If we had the building a year before when there were large deals floating around we would have said, yeah, it probably would make sense to turn this into an office building.

In its brief, Chase contends that “[t]he Improvements ․ would have added significant value to the Property had they been made at the time of the breach and Chase should have been awarded the cost of those Improvements as its damages.”   We are, of course, bound to assume these facts in Chase's favor in ruling on the defendants' motion for summary judgment.

All this might be germane if the Guaranty required Zell and Lurie to pay damages arising out of the breach of the Loan Agreement.   But it does not.   As explained below, the Guaranty obligates the defendants to pay Chase an ascertainable sum in the event of breach of the Loan Agreement.   That sum, however, is not computed as damages resulting from breach.   The Guaranty expressly states:  “In no event shall this Guaranty be deemed to constitute a guaranty of the payment of the principal or the interest evidenced by the Note and secured by the Mortgage.”   Chase, of course, is not in terms seeking either principal or interest under the Loan Agreement;  but it is seeking to recover in cash some or all of that portion of the principal that was not expended on the Improvements.

 We think that any liability of the guarantors must be drawn from the wording of the Guaranty, which recites that it is to be construed and enforced in accordance with New York law.   Under New York law, guarantee agreements must be strictly construed according to their terms.   Caldor, Inc. v. Mattel, Inc., 817 F.Supp. 408, 410-11 (S.D.N.Y.1993);  Fehr Bros., Inc. v. Scheinman, 121 A.D.2d 13, 15-16, 509 N.Y.S.2d 304, 306 (1st Dep't 1986).   A guarantor's obligation must be “narrowly construed and cannot be extended by construction beyond the plain and explicit language of the contract.”  Key Bank v. Burns, 162 A.D.2d 501, 503, 556 N.Y.S.2d 829, 830 (2d Dep't 1990).   Guarantees are strictly construed because the guarantor “cannot be held responsible to guarantee a performance different from that which he intended or specified in the guaranty.”  Caldor, 817 F.Supp. at 411 (internal quotation marks omitted).

 Under the Loan Agreement, Morton Grove was the party required to complete the Improvements.   Under the Guaranty, Zell and Lurie (and the Revocable Trusts) agreed to reimburse Chase for any costs that Chase incurred or was required to incur in connection with the completion of any Improvements that were not finished by Morton Grove.   Thus, if Chase expended funds to complete the Improvements, or if Chase was required or undertook to do so, Zell and Lurie would be obligated to reimburse the amounts expended, or a good faith estimate of those amounts.   But we think that nothing in the wording of the Guaranty requires Zell and Lurie to pay the estimated cost of Improvements that were not made, were not required to be made, and never will be made.6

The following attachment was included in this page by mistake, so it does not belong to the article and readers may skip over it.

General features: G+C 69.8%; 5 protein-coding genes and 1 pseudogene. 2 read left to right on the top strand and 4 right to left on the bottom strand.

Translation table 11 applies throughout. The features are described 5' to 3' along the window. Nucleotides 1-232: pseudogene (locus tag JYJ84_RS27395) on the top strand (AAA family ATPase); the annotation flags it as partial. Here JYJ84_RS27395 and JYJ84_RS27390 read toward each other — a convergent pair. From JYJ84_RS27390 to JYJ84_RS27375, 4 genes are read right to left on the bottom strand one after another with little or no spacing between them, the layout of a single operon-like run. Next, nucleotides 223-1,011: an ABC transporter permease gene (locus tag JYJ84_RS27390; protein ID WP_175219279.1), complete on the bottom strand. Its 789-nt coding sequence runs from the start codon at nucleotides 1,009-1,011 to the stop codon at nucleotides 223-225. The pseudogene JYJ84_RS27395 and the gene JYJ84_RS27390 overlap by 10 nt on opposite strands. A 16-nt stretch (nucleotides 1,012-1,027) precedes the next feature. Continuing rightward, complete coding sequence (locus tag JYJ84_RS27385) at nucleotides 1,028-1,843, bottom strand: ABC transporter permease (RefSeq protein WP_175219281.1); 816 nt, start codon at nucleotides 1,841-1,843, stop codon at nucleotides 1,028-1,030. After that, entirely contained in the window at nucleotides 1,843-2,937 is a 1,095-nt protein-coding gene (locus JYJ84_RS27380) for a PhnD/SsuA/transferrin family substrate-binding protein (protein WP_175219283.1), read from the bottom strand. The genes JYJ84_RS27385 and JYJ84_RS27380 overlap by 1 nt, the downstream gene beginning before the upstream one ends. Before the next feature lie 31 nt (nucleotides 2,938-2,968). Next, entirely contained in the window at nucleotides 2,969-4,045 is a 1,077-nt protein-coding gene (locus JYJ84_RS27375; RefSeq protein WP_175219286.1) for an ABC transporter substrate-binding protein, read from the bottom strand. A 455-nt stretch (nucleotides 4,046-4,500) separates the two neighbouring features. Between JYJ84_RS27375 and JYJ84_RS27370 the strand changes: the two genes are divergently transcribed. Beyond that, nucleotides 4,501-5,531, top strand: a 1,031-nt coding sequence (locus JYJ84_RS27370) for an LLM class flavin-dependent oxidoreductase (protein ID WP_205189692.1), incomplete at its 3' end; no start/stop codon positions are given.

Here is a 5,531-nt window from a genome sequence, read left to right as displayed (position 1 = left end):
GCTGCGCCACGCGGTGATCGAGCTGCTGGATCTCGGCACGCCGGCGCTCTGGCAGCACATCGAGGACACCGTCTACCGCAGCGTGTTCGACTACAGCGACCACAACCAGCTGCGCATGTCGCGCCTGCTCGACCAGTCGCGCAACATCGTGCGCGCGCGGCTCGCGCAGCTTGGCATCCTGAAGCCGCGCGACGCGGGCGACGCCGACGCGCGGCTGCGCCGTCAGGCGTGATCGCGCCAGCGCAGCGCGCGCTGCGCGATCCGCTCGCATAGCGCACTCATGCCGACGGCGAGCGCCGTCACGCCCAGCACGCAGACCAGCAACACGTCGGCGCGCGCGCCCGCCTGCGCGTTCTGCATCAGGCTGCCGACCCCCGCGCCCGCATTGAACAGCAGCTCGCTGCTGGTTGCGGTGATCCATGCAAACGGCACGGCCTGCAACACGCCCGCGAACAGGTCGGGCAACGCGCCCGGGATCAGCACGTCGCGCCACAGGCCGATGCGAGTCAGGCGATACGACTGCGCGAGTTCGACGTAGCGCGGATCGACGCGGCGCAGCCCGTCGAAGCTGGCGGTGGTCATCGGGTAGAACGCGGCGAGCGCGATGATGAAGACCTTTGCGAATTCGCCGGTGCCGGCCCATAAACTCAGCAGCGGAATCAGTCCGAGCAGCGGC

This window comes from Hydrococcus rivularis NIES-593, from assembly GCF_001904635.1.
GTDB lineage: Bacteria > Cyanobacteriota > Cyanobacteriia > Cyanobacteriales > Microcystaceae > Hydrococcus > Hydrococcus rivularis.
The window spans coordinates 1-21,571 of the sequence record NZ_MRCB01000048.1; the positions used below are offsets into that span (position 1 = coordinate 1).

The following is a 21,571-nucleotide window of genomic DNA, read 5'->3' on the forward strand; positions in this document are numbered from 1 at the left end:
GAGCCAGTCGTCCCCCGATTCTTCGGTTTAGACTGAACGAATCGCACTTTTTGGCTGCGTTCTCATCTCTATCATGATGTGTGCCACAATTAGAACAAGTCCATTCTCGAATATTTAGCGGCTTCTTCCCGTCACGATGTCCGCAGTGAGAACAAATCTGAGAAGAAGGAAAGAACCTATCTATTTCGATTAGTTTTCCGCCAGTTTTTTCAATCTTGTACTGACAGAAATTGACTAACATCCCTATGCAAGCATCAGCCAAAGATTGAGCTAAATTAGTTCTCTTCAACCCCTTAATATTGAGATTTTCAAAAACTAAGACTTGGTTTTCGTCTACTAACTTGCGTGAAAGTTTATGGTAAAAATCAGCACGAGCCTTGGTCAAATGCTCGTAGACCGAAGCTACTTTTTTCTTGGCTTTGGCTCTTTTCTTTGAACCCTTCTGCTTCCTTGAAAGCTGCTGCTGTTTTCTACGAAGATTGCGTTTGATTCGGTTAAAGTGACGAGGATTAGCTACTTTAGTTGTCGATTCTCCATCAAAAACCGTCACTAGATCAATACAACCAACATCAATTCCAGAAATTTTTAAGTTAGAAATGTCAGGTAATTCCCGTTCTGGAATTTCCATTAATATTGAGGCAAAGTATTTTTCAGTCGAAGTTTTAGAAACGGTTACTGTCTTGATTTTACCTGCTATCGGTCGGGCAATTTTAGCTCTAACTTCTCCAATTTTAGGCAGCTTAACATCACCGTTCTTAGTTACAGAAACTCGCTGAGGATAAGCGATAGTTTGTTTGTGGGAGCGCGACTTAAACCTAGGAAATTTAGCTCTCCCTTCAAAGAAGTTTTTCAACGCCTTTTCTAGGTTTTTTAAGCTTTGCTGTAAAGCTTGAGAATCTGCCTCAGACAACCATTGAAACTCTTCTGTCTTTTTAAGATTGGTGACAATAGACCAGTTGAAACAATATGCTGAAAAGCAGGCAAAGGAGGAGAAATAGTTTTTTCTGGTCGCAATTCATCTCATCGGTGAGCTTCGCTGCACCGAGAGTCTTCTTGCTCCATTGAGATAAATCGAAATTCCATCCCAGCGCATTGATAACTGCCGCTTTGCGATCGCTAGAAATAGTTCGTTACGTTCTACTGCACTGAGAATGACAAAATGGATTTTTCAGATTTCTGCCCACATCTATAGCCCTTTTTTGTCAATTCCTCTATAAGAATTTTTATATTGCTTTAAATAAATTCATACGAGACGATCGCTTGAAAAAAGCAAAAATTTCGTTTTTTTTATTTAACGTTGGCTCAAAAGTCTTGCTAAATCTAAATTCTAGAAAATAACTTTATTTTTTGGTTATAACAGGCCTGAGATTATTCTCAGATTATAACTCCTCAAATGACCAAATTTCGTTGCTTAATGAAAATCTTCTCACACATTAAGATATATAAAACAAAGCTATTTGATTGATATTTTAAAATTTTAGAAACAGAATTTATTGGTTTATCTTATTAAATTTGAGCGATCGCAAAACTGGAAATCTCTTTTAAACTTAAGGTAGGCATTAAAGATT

Specifically, Zell and Lurie agreed to pay Chase an amount equal to the excess “of (i) all of [Chase's] Direct and Indirect Costs, other than Interest on Loan, incurred or to be incurred in connection with the lien free completion of the Improvements ․ over (ii) the undisbursed portion of the loan as of the date of maturity or [Chase's] acceleration of the loan following an Event of Default.”  (Emphasis added.)   The term “Direct Costs” is defined in the Loan Agreement 7 as “[t]he aggregate costs of all labor, materials, equipment, fixtures and furnishings necessary for completion of the Improvements.”   The term “Indirect Costs” is defined as “[a]ll costs of acquisition of the Premises and completion of the Improvements other than Direct Costs.”   The Guaranty is clear and unequivocal:  the defendants are obligated to reimburse Chase for its actual costs or for costs that it was to incur.

The Guaranty goes on to provide the following method for calculating the liability of Zell and Lurie under the Guaranty in the event of default:

We agree that, for purposes of this Guaranty, [Chase's] aforesaid Direct and Indirect Costs shall, at [Chase's] sole option, be equal to either (i) the aggregate amount of such Direct and Indirect Costs actually incurred by [Chase] ․ or (ii) the amount of such Direct and Indirect Costs as estimated by the Construction Consultant at any time after maturity or such acceleration of the loan.

(Emphasis added.)   Chase argues that alternative (ii) in the above quoted passage entitles it to the cost of completing the Improvements as estimated by the Construction Consultant regardless of whether such costs are (or will be) actually incurred.   We disagree.   The above passage tells how to calculate the guarantors' obligation.   But it does not purport to alter the Guaranty's expression of that obligation in terms of those costs “incurred or to be incurred in connection with the lien free completion of the Improvements.”  (Emphasis added.)   That conclusion is further bolstered by the provision in the Guaranty that Chase's Direct and Indirect Costs consist of such costs “incurred, or estimated by the Construction Consultant to be required to be incurred ” to complete the Improvements either in accordance with stated or customary industry standards or in accordance with undertakings to future tenants or buyers.  (Emphasis added.)

Nothing in the Guaranty persuades us that Zell and Lurie agreed to reimburse Chase for costs that it did not incur, is not required to incur, and will never incur.   To the extent that the clause on which Chase relies may be said to introduce an ambiguity, that ambiguity must be resolved in favor of the guarantors.   See Caldor, 817 F.Supp. at 411;  Fehr Bros., 121 A.D.2d at 15-16, 509 N.Y.S.2d at 306;  Key Bank, 162 A.D.2d at 503, 556 N.Y.S.2d at 830.   We conclude that the Guaranty obligates Zell and Lurie to reimburse Chase only for costs that Chase incurred or that Chase is required to incur in connection with the completion of the Improvements, of which there are none.